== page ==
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Health Matters Interview With Dr Thomas Sukwa the World Health Organisation Representative in The Gambia

Nov 11, 2008, 5:28 AM | Article By: Pa Modou Faal

1.Can you tell us about your Education and Work Experience?

Dr Thomas Sukwa obtained the Bachelor of Medicine & Surgery degree from the University of Zambia, School of Medicine in 1979 and worked as a Medical Doctor at NdolaCentralHospital (Teaching Hospital) in the Copperbelt Province of Zambia. He went on to study for the Master of Public Health degree at the Harvard University School of Public Health in Boston, USA where he majored in epidemiology in 1983. Upon his return to his native Zambia he joined the Tropical Diseases Research Centre (TDRC) as epidemiologist. The TDRC was one of the 3 global research institutes set up by the WHO/World Bank/UNDP Special Programme in Research and Training in Tropical Diseases (TDR) in 1977. At TDRC, Dr Sukwa's work focused on epidemiological and clinical research in Malaria, Schistosomiasis (Bilharzia), and Human African Trypanosomiasis. He rose through the ranks to become Deputy Director in 1986. In 1987, he went on to study for the Doctor of Public Health degree in International Health at the Johns Hopkins University School of Hygiene and Public Health in Baltimore, USA. Upon graduating in 1992, he returned to Zambia to continue his research and clinical work at TDRC and the NdolaCentralHospital. His research work culminated in making significant contributions to the development and testing of new antimalarial drugs; scientific understanding of schistosomiasis morbidity in communities; and in designing control strategies for endemic tropical diseases, among others. He became Director of the TDRC in 1994, a post he held until he left to join the University of Zambia, School of Medicine as Senior Lecturer in Community Medicine in 1999.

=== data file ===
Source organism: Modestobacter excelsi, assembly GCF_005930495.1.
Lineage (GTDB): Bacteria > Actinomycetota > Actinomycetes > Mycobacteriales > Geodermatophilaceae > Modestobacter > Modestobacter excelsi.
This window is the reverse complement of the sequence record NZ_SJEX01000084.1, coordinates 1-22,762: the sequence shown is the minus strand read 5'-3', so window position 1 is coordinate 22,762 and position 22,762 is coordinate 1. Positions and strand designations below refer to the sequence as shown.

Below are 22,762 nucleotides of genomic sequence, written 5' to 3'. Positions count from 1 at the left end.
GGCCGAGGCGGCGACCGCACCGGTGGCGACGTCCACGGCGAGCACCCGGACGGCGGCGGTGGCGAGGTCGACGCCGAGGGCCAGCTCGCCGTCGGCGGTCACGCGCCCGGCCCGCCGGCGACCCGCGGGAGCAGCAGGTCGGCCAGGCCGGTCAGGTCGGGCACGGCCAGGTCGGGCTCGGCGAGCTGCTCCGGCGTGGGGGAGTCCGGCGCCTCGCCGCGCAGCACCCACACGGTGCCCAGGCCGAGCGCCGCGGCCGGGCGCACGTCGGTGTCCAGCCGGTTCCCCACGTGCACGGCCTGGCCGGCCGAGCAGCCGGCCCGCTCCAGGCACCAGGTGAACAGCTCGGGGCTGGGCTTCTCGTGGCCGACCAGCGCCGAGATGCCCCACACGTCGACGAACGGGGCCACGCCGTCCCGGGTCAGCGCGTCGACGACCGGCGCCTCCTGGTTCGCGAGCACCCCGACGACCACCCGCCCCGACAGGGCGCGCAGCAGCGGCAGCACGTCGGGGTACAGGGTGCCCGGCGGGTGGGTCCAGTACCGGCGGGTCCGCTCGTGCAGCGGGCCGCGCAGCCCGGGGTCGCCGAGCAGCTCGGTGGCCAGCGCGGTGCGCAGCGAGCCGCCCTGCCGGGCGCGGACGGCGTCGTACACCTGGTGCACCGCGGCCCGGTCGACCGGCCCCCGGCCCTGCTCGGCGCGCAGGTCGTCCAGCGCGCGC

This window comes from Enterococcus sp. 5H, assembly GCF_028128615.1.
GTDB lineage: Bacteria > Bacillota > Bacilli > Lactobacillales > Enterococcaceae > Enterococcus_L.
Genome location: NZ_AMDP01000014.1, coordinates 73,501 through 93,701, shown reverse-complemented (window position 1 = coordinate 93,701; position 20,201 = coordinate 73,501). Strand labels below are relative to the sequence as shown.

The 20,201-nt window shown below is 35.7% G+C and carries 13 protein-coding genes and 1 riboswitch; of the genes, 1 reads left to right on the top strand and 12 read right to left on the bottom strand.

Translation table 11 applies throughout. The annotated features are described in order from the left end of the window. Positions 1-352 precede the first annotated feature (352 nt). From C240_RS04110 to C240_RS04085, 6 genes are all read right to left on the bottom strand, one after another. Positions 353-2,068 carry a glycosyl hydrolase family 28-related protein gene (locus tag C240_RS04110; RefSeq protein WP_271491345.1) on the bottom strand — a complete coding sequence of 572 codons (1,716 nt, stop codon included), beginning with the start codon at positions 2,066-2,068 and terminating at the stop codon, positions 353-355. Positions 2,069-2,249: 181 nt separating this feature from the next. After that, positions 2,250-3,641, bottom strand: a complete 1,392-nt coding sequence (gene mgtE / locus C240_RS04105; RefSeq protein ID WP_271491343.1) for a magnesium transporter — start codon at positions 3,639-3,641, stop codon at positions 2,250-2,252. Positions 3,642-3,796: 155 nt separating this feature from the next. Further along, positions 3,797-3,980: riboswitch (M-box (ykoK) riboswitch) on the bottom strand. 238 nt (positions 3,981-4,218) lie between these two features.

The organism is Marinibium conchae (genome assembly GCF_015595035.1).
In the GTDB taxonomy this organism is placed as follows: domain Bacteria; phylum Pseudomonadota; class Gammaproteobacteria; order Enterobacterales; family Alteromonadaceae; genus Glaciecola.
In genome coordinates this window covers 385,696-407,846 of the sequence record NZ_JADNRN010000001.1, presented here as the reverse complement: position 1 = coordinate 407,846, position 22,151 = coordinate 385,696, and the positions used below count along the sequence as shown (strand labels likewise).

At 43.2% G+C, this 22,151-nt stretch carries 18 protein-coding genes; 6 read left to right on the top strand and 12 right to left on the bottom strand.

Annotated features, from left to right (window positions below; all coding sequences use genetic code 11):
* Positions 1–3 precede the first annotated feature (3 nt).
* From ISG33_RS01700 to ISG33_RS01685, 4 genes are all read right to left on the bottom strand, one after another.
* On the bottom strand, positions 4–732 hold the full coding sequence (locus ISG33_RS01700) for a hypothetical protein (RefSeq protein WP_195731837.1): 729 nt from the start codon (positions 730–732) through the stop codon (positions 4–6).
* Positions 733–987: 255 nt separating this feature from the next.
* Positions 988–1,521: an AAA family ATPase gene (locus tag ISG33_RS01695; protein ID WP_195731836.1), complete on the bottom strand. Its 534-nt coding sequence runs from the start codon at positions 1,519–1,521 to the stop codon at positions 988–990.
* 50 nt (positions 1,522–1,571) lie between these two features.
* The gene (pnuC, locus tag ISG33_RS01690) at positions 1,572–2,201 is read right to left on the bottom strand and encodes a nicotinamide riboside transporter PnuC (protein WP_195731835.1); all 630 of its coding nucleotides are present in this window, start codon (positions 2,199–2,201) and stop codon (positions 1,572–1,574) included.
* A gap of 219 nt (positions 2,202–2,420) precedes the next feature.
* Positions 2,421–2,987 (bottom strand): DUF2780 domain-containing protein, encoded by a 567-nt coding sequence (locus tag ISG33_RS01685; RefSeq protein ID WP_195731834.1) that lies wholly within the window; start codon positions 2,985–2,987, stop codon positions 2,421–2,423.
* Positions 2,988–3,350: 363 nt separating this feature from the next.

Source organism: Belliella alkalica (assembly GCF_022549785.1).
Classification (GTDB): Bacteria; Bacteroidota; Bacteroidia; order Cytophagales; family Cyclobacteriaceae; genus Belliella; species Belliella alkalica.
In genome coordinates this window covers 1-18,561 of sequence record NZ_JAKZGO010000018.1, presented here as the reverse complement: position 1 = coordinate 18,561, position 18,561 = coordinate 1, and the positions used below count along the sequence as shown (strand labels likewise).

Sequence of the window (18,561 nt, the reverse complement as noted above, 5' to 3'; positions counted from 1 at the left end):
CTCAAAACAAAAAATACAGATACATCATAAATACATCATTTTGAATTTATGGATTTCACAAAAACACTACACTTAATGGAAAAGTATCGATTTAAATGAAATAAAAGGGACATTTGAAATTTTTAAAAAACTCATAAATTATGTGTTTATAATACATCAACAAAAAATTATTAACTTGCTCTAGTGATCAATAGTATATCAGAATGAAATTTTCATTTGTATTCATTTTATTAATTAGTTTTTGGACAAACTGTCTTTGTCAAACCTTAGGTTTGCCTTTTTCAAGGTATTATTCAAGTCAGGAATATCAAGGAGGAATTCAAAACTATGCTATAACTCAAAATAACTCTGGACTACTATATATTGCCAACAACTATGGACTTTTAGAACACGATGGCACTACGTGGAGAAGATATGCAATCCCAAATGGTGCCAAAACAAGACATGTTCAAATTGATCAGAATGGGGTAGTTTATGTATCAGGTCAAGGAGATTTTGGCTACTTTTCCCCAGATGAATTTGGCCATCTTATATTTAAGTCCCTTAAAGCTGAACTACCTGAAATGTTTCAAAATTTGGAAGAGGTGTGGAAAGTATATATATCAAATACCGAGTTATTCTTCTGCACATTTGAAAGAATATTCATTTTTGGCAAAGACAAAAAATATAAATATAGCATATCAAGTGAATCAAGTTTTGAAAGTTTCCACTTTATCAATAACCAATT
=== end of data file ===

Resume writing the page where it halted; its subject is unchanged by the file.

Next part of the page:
He joined WHO Regional Office for Africa (WHO/AFRO) in January 2000 as Medical Officer in-charge of Malaria case management. In this post, Dr Sukwa was instrumental in supporting countries in the conduct of efficacy studies for first-line antimalrial drugs (chloroquine and sulfadoxine-pyrimethamine) and developed a framework to guide countries in the adoption of new anti-malarial treatment policies such as Artemisinin-based Combination Therapies (ACTs). In 2005, he was given a new responsibility to steer the setting up of a new Communicable Diseases Research Unit within WHO/AFRO. During his tenure as Regional Advisor for Communicable Diseases Research, he accomplished the setting up of the unit and supported the convening of High Level Meetings in Abuja and Accra in 2006 to garner political support for research for health and for developing countries to play a pivotal role in the TDR research agenda. He was re-assigned to Head the WHO/AFRO Tuberculosis Unit in March 2007, a position he held until his appointment as WHO Representative in the Gambia in July 2008.

2.What are your Priorities for the Health Sector during your tenure in The Gambia?

Given that cost-effective interventions/tools/strategies for malaria control are now available, it is hoped that malaria could be driven to the pre-elimination phase in The Gambia. With the prevailing high political commitment to malaria control in the country the WHO is determined to work with government and other partners to mobilise support for universal access to cost-effective malaria prevention and control interventions such as Insecticide Treated Nets (ITNs), ACTs, Insecticide Residual Spraying (IRS), and Intermittent Preventive Therapy (IPT).

Reduction in maternal mortality through provision of interventions such as emergency obstetric care; making blood transfusions available and accessible; and mitigating delays in referral of high risk pregnancies; is another priority for WHO's work in the country in collaboration with DOSH.

Lastly, WHO has a key role to play in ensuring that research results benefit populations in which the research is conducted. It is the critical role of WHO to broker meaningful national level partnerships that ensure that local research results not only provide the evidence base, but that they feed into policy and practice for the benefit of local communities. Therefore, the WHO Country Office will support efforts aimed at fostering and strengthening of such partnerships among the research and disease control communities in The Gambia.

3. How do you rate Gambia's Performance towards attainment of the health related MDG's?

Based on the reports that I have read since coming into the country, I am informed that The Gambia has already attained targets for MDG 2 (universal primary education), MDG 3 (gender parity in primary and lower basic education) and is on track for some targets for MDG 4 (e.g measles immunization coverage), and MDG 6 (children sleeping under ITNs), but unlikely to attain MDG 1 target (poverty and hunger). The challenge now is to ensure that the gains made in achieving or towards achieving the targets is sustained as we approach 2015.

4. Thank you for granting Health Matters this interview Dr Sukwa.